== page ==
In 1996 Dorothy Mackey wrote an Op-ed piece, “Violence from comrades a fact of life for military women.” ABC News 20/ 20 did a segment on rape in the military. By November four women came forward at Aberdeen Proving Ground, in Maryland, about a pattern of rape by drill sergeants. In 1997 the military finds three black drill sergeants to scapegoat. They were sent to prison and this left the commanding generals and colonels untouched to retire quietly. The Army appointed a panel to investigate sexual harassment. One of the panelists was the sergeant Major of the Army, Eugene McKinney.On hearing his nomination, former associates and one officer came forward with charges of sexual coercion and misconduct. In 1998 he was acquitted of all charges after women spoke (of how they were being stigmatized, their careers stopped, and their characters questioned. A Congressional panel studied military investigative practices. In 1998, the Court of Appeals ruled against Dorothy Mackay. She had been outspoken on media and highly visible. There is an old Arabic saying “When the hen crows cut off her head.”“This court finds that Col. Milam and Lt. Col. Elmore were acting in the scope of their duties” in 1991-1992 when Capt. Mackey alleged they harassed, intimidated and assaulted her. A legislative remedy was asked for and she appealed to the Supreme Court. Of course the Supreme Court refused to hear the case in 1999, as it always has under the feres doctrine. Her case was cited to block the suit of one of the Aberdeen survivors as well!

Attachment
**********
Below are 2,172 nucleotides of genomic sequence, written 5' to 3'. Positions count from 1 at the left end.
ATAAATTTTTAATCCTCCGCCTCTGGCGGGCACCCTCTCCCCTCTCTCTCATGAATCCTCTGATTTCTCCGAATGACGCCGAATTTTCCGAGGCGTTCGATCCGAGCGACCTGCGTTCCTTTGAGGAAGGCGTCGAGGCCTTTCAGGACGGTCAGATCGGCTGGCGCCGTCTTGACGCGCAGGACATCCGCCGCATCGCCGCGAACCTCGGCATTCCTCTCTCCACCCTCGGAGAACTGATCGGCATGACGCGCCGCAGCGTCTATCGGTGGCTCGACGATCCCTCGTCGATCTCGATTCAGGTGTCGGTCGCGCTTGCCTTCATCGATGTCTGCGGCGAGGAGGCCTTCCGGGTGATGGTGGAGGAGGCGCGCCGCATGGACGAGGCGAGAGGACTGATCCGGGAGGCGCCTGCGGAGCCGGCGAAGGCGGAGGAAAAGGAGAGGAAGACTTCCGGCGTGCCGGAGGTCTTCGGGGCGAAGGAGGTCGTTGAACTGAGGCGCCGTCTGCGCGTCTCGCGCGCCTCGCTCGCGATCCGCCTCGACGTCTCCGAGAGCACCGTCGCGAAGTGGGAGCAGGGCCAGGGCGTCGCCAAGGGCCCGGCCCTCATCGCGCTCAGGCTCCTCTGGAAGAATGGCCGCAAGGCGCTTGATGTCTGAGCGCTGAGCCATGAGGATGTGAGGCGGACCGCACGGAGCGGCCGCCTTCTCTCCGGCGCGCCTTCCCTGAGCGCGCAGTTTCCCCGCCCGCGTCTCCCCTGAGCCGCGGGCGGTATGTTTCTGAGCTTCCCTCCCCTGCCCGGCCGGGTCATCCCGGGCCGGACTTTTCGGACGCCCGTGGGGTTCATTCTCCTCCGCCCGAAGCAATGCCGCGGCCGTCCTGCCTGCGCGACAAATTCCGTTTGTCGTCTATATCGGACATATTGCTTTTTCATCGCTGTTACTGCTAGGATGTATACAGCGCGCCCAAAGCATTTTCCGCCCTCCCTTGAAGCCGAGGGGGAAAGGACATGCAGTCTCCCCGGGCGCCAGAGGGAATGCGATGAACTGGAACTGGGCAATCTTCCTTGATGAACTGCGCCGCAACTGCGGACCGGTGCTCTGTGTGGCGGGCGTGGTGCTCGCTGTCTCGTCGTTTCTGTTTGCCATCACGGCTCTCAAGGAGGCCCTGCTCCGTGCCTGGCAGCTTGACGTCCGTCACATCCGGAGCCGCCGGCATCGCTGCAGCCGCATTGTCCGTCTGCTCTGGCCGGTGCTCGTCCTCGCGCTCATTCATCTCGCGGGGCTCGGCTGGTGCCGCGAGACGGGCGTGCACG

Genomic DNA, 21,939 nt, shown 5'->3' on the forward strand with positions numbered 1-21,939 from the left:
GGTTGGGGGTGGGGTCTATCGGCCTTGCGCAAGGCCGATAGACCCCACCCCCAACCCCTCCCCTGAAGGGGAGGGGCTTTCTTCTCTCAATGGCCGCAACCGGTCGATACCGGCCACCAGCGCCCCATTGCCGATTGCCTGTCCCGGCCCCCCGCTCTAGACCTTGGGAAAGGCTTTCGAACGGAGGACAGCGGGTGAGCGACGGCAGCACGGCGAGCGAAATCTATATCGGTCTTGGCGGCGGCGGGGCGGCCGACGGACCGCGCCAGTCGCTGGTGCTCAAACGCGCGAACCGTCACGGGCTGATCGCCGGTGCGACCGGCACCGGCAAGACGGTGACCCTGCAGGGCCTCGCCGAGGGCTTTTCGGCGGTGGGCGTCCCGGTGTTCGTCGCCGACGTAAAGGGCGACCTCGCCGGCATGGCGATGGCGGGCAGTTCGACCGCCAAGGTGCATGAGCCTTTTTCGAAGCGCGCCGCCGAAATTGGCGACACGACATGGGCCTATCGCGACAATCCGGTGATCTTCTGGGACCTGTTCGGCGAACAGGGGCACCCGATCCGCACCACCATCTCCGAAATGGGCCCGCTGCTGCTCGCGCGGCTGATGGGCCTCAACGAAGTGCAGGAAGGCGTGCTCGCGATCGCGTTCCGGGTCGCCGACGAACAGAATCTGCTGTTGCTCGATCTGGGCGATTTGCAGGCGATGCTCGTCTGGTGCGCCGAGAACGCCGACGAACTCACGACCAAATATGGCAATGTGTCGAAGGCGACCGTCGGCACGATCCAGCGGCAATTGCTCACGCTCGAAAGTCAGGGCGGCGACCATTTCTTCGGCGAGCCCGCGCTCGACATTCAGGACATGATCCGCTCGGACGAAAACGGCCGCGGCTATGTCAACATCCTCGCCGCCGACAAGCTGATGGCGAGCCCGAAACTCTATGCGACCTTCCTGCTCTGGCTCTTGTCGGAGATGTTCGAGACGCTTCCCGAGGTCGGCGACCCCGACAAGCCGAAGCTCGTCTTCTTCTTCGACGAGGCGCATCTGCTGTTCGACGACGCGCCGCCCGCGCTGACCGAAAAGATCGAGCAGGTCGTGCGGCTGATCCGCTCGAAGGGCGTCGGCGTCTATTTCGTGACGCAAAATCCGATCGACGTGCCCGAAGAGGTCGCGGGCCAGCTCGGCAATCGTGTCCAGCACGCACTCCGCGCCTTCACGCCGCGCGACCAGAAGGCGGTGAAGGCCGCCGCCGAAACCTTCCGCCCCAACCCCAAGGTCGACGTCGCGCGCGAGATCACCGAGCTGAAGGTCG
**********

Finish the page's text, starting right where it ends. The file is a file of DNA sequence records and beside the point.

The chief care of the legislators [in the colonies of New England] was the maintenance of orderly conduct and good morals in the community: thus they constantly invaded the domain of conscience, and there was scarcely a sin which was no subject to magisterial censure. The reader is aware of the rigor with which these laws punished rape and adultery; intercourse between unmarried persons was likewise severely repressed. The judge was empowered to inflict either a pecuniary penalty, a whipping, or marriage, on the misdemeanants; and if the records of the old courts of New Haven may be believed, prosecutions of this kind were not unfrequent. We find a sentence, bearing date the 1st of May, 1660, inflicting a fine and reprimand on a young woman who was accused of using improper language, and of allowing herself to be kissed. The Code of 1650 abounds in preventive measures. It punishes idleness and drunkenness with severity. Innkeepers were forbidden to furnish more than certain quantities of liquor to each customer; and simple lying, whenever it may be injurious, is checked by a fine or a flogging. In other places, the legislator, entirely forgetting the great principles of religious toleration which he had himself demanded in Europe, makes attendance on divine service compulsory, and goes so far as to visit with severe punishment, and even with death, Christians who choose to worship God according to a ritual differing from his own. Sometimes, indeed, the zeal for regulation induces him to descend to the most frivolous particulars: thus a law is to be found in the same code which prohibits the use of tobacco. It must not be forgotten that these fantastical and vexatious laws were not imposed by authority, but that they were freely voted by all the persons interested in them, and that the manners of the community were even more austere and puritanical than the laws....These errors are no doubt discreditable to human reason; they attest the inferiority of our nature, which is incapable of laying firm hold upon what is true and just, and is often reduced to the alternative of two excesses. In strict connection with this penal legislation, which bears such striking marks of a narrow, sectarian spirit, and of those religious passions which had been warmed by persecution and were still fermenting among the people, a body of political laws is to be found, which, though written two hundred years ago, is still in advance of the liberties of our own age.